Short Fiction Anthology, Horror, Science Fiction, Fantasy, Crime Thriller, Comedy, Fairy Tale
Reimagine the fairy tales of your youth through nine of the most creative authors writing today! See Rose Red and Snow White through the eyes of Jason S. Walters in an intriguing new telling of the age old tale. Feel the bone-chilling "Kindertotenlieder" by horror writer L. Andrew Cooper. Have you wondered what happens "After Ever?" Experience a vision from the brilliant writing of William I. Levy. Come back to reality for a moment in a crime thriller by Christopher Kokoski that will leave you in awe, scratching the "Hair of Your Chinny-Chin-Chin." The Ugly Duckling will never look quite the same after reading "Free to Be Donnie Kinnaird" by the astonishing Michael Williams. The Big Bad Wolf comes alive in the Brad Parnell's "The Girl in the Red Hood." Go on the adventure of Hans and Grace through the unique styling of Georgia L. Jones. Wish yourself into another dimension with "Genie in the Bottle" by Bryan and Wendy Schardein. These boots are made for walking into an unusual realm in the graceful musings of "Puss in Boots" by G. L. Giles. Whether your favorite is a fairy tale by Robert Browning, the Grimm Brothers, Giovanni Francesco Straparola, or Hans Christian Andersen, you are sure to have your imagination run wild with each story in _Imagination Reimagined_.
Published: April 5, 2014
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LEAPING AT THORNS
Short Fiction Collection, Horror, Dark Fantasy, Conspiracy
LEAPING AT THORNS arranges 15 of L. Andrew Cooper's unpublished, experimental short horror stories into a "triptych" of themes--complicity, entrapment, and conspiracy--elements that run throughout the collection. The stories span from the emotionally-centered and violence-mild "Last Move," about a mother and son whose cross-country move might be complicated by a haunted U-Move truck, to the almost unthinkably horrific "Charlie Mirren and His Mother," also about a mother and son, but their lives take a turn that might be traumatic for readers as well. While "Worm Would" offers a psychosexual fantasia on the sheer grossness that is a flatworm, "Tapestry" uses absurd, sometimes comic violence to take Jessica, the young professional protagonist, into a political nightmare. The absurd reaches dark extremes in "Lachrymosa," a story of almost pure hallucination, and stretches back toward the comic in the brain-and-tongue-twister "Heart on a Stick." The "conspiracy" panel of the triptych, from "The Fate of Doctor Fincher" to "The Special One," is a series of standalone stories that each adds important details to the fictional world and grand scheme of Dr. Allen Fincher, who also lurks in the background of Cooper's novels BURNING THE MIDDLE GROUND and DESCENDING LINES.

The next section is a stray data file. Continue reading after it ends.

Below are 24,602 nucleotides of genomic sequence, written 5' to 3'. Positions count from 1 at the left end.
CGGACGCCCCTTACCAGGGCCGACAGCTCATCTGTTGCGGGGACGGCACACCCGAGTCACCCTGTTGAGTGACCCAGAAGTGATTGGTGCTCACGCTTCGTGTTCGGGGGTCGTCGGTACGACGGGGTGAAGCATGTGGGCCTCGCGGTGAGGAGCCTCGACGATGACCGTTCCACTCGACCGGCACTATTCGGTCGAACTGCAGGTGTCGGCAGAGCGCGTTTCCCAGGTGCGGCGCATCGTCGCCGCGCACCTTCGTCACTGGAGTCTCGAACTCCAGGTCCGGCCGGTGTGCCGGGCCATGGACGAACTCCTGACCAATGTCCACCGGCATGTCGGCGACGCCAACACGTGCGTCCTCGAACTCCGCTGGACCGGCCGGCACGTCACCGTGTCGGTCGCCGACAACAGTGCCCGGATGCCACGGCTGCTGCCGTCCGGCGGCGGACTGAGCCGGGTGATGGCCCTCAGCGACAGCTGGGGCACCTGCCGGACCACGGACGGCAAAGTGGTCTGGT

Published: Sept. 16, 2014
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MONSTERS (CO-EDITOR AND CONTRIBUTOR)
Horror Anthology, Composition Textbook, College Reader
It's under the bed; it's in the closet. It's the thing in the basement, but it's also the thing in the mirror, hot breath on the back of your neck, cold eyes staring at you with loathing and hunger. The monster sometimes inspires heroes: a community's bravest members rise up and defend people's livelihoods against an indescribable threat. But in the dead of night, when no one can hear, even a hero might admit that a monster inspires one thing more than any other: fear.
Published: Aug. 1, 2012
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RACIST [NOVEL, MAINSTREAM THRILLER, SEEKING REPRESENTATION] (Unpublished)
Fiction, literature, thriller, conspiracy
A realistically-grounded thriller about race and paranoia in the American South that builds from a misunderstanding in an office setting into what could turn into a race war in the city of Atlanta.